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Jomon → Ainu
Yayoi → modern Japanese

may be oversimplified.
Hmm , jomon + east asian/siberian "natives" like Nivkhs. Actually the emishi might have been the last true jomon. Ainu today are mixed just like japanese.

Yayoi>japanese, well yayoi + jomon= modern japanese.
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Hmm , jomon + east asian/siberian "natives" like Nivkhs. Actually the emishi might have been the last true jomon. Ainu today are mixed just like japanese.

Yayoi>japanese, well yayoi + jomon= modern japanese.
you're very right, the Ainu aren't all the same either. There is an Ainu book by Emiko Ohnuki-Tierney (one of the few Ainu books out there) about the types of Ainu. Ainu's were originally scattered all over North Asia: Tohoku, Hokkaido, Sakhalin, Kuril Islands, even the southern tip of Kamchatka and the lower Amur in mainland Russia.

I remember her writing that the Sakhalin Ainu's looked very Asian, as if they mixed with local Nanai or Nivkhs. Man of them had frequent conflict with each other too. However after time most of them moved to Hokkaido, especially when the Russians expanded eastward, and by WWII kicked all of them out.

In that region, along with the Emishi, there is another extinct ethnic group called the Okhotsk (named after the sea) who were believed to be an intermediate between Nivkh and Ainu.
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Interesting article!
However, as the NHK video says Jomon people themselves were already very diverse
and Jomon in North Japan and Jomon in South(West) Japan were already genetically different.
However, Nancy seems to lamp them all together and use samples of Jomon people from West Japan and comparing them with Ainu people, which is quite inappropriate:
Late phase Jomon (ca. 3000-500 B.C.) skeletal remains, mostly from the Tsukumo site in western Honshu, are housed in the Laboratory of Physical Anthropology at Kyoto University. A few remains from other Honshu sites were studied at the National Science Museum in Tokyo.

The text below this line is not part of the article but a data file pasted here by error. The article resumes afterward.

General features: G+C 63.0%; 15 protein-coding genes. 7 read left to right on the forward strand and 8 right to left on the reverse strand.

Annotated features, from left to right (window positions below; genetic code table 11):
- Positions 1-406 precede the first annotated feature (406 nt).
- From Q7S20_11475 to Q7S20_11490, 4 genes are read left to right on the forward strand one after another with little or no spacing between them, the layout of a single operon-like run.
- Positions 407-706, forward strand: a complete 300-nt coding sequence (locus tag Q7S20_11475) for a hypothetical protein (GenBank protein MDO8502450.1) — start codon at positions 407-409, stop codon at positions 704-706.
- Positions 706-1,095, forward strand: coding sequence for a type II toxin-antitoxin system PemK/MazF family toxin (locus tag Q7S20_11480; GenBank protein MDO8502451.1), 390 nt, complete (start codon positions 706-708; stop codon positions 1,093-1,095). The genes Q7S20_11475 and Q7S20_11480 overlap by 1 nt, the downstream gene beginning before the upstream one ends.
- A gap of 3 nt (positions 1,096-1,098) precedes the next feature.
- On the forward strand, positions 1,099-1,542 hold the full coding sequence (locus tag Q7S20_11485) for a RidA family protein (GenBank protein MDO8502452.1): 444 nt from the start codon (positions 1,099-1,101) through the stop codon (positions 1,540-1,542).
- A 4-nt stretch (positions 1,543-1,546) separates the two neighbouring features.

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And as the video says,

The simple formula
yayoi + jomon= modern japanese
is now revealed to be inappropriate
and Japanese are more diverse than that. :)
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very interesting thread. Its always touted that Japan is one of the most homogenous people's of the world, yet less than 5% have pure ancestry. A good bit of myth-debunking there.
Here is an excerpt from the video 5/5.

From the video:

But recent research has begun to prove that the Jomon Japanese themselves were genetically diverse.

Okinawans and Ainu, who were believed to be descendants of the same Jomon Ethnicity; at least one sequence is always different. This proves that when they first arrived on the Japanese islands, they were already 2 different ethnic groups.

Professor Horai then analyzed the mitochondrial DNA of 5 asian ethnicities and studied the roots of the Japanese.
The results were fascinating. According to Professor Horai, only 4.8% of the Japanese genetic sequence is unique.

The bar chart of genetic compsition of the Japanese people shows the result as follows:

Unique to Japanese type: 4.8%
Korean type: 24.2%
Chinese type: 25.8%
Ainu type: 8.1%
Okinawan type: 16.1%
Other than the 5 groups above: 21%

It was proven that Japanese are a mixture of many ethnicities.

On the other hand, Koreans have 40% unique genetic sequence, and Chinese had an even higher 60%.

Professor Horai says "We have found that the Japanese do not have many distinctive characteristics. On the contrary we have many similarities with the Asian mainland including Korea and China. By no means are we a genetically uniform ethnicity."

The **********, who came from the Asian Mainland: The Jomon people and the Yayoi people who were thought to be a unique ethnicity were also in fact very diverse.

Modern Japanese people are not an individual ethnic group, but have a connection with the people of the Chinese mainland and the Korean peninsula. Japanese roots are not as simple as Jomon or Yayoi anymore.
Korean and Chinese peoples are more genetically "homogeneous" societies, from DNA analysis.:)

What makes Japanese homogeneous is mindset and heart, not genes.
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However after time most of them moved to Hokkaido, especially when the Russians expanded eastward, and by WWII kicked all of them out.
at frst ,I think Ainu moved from south to Notrh like Sakhalin through Japan because of D2..?
D2 is not seen there like in notrh central asia
Unique to Japanese type: 4.8%
Korean type: 24.2%
Chinese type: 25.8%
Ainu type: 8.1%
Okinawan type: 16.1%
Other than the 5 groups above: 21%
a more accurate translation of the original Japanese for this would be

Unique to Japanese type: 4.8%

Common in Korea type: 24.2%
Common in China type: 25.8%
Common in Ainu type: 8.1%
Common in Okinawa type: 16.1%
Other than the 5 groups above: 21%

again these are quite generalized as I've mentioned before. Any academic studies on China shows that they are quite diverse and uncommonness is actually common.
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Korean and Chinese peoples are more genetically "homogeneous" societies, from DNA analysis.
I dont know much about the Koreans, but the Chinese (Han people) are much more diverse than you could ever imagine.